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Editions
August 09 Edition Cover

My primal Docklands

31 May 2011

My primal Docklands Image

By Shane Scanlan

Soul?  I’ll give you soul.  Primordial, tribal soul from the place that’s not supposed to have any, Melbourne’s Docklands.

Here’s a 48-hour snap shot from mid-last month.  

It starts with an invitation to Docklands News from Channel Nine to be part of the studio audience at The Footy Show, now broadcasted live from Docklands Studios.

There’s a four-year waiting list to be an actual contributor rather than a passive observer of this cultural experience.  So we’re very thankful.

But it doesn’t start too well.  A trench-coated goon with a metal detector demands we surrender our mobile phones before we join a lot of people in a very small room. Baa.  This is how sheep in a holding pen must feel.  The condensation on the windows runs earthwards in rivers.

As invited guests, it would be ungrateful to complain.   And no one is complaining.

There’s a common bond here, one which the warm-up man deftly exploits.  Everyone here loves footy.  

I get a bit too warmed up and the warm-up man enquiries whether I am pissed.  And where are my colours anyway?

Fair cop.  I haven’t had a Saints jumper since I started barracking for them in 1967.  And no joy either.  And this guy wonders why I am not wearing their colours?

The show itself is surprisingly engrossing and entertaining.  I really didn’t think Sam Newman would be so quick-witted and funny.  

During the ad breaks, the warm-up man unites us with his routine.  It’s school-yard and blokey and we shouldn’t really be laughing.  But it IS funny.  And from within the tribe, we feel united and safe – so safe, in fact, that there’s a question and answer session after the show when the cameras are turned off.

“Ask us anything,” is the invitation.  People do.  And the responses are honest and given freely on the understanding that they go no further than the four walls of the studio.  Sam is quizzed extensively about his sex life.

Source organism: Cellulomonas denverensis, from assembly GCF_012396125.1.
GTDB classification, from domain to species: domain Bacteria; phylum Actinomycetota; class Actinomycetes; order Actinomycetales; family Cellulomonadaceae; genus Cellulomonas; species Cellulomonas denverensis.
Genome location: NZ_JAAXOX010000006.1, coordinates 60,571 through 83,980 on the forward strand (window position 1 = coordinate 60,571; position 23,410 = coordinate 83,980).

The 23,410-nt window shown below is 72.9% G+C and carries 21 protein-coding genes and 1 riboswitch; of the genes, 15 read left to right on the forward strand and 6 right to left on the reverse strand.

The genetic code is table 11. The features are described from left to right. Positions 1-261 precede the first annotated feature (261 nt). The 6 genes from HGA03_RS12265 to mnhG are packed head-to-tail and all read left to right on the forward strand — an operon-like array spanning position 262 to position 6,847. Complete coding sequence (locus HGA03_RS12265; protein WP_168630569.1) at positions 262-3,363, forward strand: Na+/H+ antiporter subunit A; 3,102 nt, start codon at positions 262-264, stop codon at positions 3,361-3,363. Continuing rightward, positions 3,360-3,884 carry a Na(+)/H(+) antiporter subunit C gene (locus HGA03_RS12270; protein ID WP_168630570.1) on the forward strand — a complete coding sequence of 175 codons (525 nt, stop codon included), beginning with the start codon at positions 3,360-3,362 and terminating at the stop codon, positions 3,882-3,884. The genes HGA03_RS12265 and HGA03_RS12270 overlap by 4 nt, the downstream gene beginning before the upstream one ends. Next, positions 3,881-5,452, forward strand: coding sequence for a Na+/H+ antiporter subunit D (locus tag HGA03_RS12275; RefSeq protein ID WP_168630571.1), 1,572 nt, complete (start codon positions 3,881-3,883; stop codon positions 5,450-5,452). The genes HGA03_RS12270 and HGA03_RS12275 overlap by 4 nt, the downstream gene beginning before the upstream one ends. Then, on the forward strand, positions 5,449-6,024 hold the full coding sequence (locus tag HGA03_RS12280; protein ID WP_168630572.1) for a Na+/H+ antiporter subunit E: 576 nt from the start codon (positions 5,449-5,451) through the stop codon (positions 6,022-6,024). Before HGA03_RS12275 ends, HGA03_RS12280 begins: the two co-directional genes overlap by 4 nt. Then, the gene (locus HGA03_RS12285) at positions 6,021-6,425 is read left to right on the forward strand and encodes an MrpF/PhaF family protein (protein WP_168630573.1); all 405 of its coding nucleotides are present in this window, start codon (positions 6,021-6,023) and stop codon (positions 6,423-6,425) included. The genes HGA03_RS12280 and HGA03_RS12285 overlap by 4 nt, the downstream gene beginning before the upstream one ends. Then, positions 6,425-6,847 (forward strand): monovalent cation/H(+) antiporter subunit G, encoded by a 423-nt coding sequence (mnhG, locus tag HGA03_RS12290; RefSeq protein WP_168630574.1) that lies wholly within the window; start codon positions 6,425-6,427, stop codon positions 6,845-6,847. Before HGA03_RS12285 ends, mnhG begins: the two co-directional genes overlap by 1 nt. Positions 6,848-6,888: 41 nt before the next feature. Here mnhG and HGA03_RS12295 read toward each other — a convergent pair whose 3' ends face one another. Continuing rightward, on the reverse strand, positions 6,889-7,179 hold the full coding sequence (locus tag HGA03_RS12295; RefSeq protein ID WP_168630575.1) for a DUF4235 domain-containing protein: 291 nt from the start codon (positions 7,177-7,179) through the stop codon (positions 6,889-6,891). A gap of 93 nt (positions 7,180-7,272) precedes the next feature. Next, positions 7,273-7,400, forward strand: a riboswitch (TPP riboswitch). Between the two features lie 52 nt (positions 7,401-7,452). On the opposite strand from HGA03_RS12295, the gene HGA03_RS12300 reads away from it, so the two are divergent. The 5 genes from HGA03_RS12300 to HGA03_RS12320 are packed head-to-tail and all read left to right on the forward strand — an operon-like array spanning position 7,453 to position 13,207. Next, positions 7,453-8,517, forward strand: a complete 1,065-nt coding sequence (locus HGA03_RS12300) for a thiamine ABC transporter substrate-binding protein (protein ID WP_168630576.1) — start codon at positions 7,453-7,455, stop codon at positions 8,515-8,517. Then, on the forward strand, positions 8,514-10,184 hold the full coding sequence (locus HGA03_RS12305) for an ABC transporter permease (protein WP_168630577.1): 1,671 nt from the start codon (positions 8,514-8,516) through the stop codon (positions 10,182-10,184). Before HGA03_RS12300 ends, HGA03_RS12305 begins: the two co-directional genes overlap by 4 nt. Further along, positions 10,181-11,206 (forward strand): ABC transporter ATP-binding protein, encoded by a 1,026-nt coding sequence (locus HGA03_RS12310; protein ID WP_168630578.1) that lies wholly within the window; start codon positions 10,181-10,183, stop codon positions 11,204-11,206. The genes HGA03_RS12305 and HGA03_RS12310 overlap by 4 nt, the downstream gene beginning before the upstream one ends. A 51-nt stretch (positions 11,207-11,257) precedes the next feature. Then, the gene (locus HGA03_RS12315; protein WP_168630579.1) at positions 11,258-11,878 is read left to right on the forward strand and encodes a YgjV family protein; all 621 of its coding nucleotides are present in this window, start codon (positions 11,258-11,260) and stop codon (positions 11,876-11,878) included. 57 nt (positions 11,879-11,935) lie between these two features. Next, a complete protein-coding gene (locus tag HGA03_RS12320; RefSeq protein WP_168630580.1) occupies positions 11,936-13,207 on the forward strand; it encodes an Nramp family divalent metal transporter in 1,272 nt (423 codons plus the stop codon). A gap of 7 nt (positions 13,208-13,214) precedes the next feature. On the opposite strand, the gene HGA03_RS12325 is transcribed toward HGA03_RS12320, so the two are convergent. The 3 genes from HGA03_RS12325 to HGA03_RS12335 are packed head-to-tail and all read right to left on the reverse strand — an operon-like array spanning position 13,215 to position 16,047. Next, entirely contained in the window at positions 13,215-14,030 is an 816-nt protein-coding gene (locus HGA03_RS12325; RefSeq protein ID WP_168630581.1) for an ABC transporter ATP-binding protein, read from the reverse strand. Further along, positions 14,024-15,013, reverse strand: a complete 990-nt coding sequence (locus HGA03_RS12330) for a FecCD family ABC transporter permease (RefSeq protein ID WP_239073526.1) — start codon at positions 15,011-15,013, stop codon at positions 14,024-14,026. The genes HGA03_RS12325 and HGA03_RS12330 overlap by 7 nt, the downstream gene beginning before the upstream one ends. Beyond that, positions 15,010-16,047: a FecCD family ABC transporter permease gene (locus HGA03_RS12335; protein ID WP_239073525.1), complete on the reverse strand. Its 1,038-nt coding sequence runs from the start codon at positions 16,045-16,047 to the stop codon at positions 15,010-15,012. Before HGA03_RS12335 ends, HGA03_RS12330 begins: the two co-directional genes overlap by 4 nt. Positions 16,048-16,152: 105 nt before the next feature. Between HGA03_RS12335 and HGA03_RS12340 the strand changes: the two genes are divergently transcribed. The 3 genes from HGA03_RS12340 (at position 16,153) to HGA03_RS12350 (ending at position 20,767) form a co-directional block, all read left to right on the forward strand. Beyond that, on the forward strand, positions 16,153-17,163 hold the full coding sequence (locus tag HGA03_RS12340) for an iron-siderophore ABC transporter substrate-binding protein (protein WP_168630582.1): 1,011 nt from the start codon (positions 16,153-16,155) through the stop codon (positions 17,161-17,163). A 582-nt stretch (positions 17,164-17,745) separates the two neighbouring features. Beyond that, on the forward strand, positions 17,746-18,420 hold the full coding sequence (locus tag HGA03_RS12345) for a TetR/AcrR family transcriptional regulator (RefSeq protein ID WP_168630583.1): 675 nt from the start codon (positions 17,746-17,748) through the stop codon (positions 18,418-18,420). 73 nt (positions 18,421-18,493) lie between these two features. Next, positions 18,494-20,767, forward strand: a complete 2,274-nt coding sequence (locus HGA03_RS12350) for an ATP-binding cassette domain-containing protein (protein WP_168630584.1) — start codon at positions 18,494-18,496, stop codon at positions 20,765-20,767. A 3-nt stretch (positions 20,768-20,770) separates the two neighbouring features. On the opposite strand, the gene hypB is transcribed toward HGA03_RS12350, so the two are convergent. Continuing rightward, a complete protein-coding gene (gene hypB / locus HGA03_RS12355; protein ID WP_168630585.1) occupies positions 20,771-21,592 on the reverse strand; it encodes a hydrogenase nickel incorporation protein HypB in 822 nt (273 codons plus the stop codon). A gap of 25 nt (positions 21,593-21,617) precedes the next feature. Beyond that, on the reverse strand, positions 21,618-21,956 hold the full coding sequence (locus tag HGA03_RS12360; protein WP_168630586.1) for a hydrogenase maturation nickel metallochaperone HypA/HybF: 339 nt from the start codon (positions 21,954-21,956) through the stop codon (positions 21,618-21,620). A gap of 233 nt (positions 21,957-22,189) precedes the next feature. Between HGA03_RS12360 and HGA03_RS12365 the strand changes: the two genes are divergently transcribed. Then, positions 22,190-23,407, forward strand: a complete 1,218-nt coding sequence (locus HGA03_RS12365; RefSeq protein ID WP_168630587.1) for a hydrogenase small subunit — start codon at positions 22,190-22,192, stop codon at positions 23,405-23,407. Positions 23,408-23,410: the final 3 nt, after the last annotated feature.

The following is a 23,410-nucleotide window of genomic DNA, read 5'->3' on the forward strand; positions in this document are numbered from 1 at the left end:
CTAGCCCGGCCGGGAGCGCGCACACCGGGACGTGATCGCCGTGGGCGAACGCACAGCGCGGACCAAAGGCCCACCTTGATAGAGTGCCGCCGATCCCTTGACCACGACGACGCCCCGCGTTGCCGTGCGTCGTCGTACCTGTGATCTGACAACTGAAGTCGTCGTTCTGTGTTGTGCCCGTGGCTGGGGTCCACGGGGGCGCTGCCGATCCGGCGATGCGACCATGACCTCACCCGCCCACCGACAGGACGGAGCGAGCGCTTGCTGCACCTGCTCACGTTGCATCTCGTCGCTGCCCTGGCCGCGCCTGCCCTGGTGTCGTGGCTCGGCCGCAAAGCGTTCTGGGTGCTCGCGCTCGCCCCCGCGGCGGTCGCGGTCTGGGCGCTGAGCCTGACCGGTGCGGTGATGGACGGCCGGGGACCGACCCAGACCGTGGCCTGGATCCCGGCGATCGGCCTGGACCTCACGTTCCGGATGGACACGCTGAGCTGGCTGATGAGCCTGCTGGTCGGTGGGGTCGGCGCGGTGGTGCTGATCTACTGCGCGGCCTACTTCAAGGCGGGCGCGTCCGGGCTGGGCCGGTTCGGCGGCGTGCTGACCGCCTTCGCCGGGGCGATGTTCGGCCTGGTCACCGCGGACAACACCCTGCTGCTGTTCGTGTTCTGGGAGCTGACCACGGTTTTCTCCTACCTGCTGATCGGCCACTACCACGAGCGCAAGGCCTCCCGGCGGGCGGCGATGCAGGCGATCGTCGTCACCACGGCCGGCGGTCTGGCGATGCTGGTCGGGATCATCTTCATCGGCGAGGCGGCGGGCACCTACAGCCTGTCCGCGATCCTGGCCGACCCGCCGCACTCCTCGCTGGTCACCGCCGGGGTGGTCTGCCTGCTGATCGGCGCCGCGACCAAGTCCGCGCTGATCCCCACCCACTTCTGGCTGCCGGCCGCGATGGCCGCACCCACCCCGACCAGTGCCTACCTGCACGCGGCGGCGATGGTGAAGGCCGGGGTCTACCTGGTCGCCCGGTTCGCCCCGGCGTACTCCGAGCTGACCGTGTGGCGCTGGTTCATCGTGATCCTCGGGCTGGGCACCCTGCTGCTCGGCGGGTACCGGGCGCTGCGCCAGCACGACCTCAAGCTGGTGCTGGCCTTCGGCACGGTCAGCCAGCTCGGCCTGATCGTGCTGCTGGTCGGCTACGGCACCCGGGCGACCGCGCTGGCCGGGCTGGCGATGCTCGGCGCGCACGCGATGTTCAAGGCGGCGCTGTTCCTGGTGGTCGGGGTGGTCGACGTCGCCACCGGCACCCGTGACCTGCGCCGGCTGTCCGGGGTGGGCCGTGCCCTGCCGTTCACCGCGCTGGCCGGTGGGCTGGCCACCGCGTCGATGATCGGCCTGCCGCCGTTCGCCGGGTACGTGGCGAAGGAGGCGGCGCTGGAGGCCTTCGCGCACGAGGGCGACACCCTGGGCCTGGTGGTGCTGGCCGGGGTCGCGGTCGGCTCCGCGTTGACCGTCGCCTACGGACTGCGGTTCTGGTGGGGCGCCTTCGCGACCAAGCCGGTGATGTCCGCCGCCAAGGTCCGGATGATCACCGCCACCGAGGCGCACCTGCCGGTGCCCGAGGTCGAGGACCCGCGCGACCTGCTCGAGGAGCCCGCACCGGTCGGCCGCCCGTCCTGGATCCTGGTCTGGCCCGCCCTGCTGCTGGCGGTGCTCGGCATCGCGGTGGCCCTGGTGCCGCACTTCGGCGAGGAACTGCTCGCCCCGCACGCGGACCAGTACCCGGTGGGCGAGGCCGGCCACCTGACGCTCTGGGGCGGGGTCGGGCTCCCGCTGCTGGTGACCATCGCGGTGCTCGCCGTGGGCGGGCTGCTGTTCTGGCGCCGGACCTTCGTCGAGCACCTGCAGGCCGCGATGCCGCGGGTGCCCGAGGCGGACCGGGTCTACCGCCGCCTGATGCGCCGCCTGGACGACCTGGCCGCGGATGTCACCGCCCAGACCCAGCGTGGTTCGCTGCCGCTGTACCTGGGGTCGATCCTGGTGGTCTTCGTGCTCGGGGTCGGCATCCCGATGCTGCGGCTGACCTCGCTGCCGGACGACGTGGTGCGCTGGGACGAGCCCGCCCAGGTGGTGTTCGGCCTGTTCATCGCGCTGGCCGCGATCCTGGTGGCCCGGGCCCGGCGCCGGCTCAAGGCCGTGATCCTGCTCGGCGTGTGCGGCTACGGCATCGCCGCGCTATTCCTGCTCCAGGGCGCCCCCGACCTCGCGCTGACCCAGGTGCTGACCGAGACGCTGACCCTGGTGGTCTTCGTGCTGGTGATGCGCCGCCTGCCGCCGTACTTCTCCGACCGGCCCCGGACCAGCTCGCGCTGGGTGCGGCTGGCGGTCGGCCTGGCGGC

Everyone walks away bonded.  That’s soul.

The next night is Shakespeare. Cultural?  Of course, but so’s football.  Primal?  Absolutely. So much more than footy.  This Macbeth fellow was the real deal.  Football’s bad boys are just pretenders in comparison.

And Dockland’s Shed 4 at this time of year has enough Scottish-castle-like refrigeration to generate the required volume of soul to make this experience extremely memorable.  The actors are wearing leather, pagan tattoos and bare flesh.

Director Glenn Elston gets the audience up close and personal by dispensing with seats and having the audience move between sets.  “To the heath!”  “To the castle!” is the command.

No one exposes and celebrates the base instincts and behaviours of humans like Shakespeare and all these centuries later, it’s hard to imagine any better production than Australian Shakespeare Company’s version in Docklands last month.

Sex.  Desire.  Passion.  Why does every generation think they are the first to discover it?  Macbeth is clearly a naive victim of his humanity.  

That’s soul.

And outside Shed 4 on the wharf there’s another show underway – a show on a boat called Barkoona.

The boat is moored at the wharf.  It’s carrying a tribe of men.  And a naked woman who is allowing herself to be degraded for their entertainment.

“Don’t look.  It’s private,” says the captain who claims that an unusually high-tide has resulted in the private bucks party becoming very public.   

He takes to the harbour and by the time he returns to dock, inside the shed Banquo’s ghost is arising from the witches cauldron.

I wander up the wharf with the bucks party.  They’re noisy and primal.  They are surprised and stimulated by their surroundings.  They accuse a fisherman of being a statue.  Everyone thinks that’s funny.

This is Docklands.  These things don’t happen in the ‘burbs.  

We’ve got soul.

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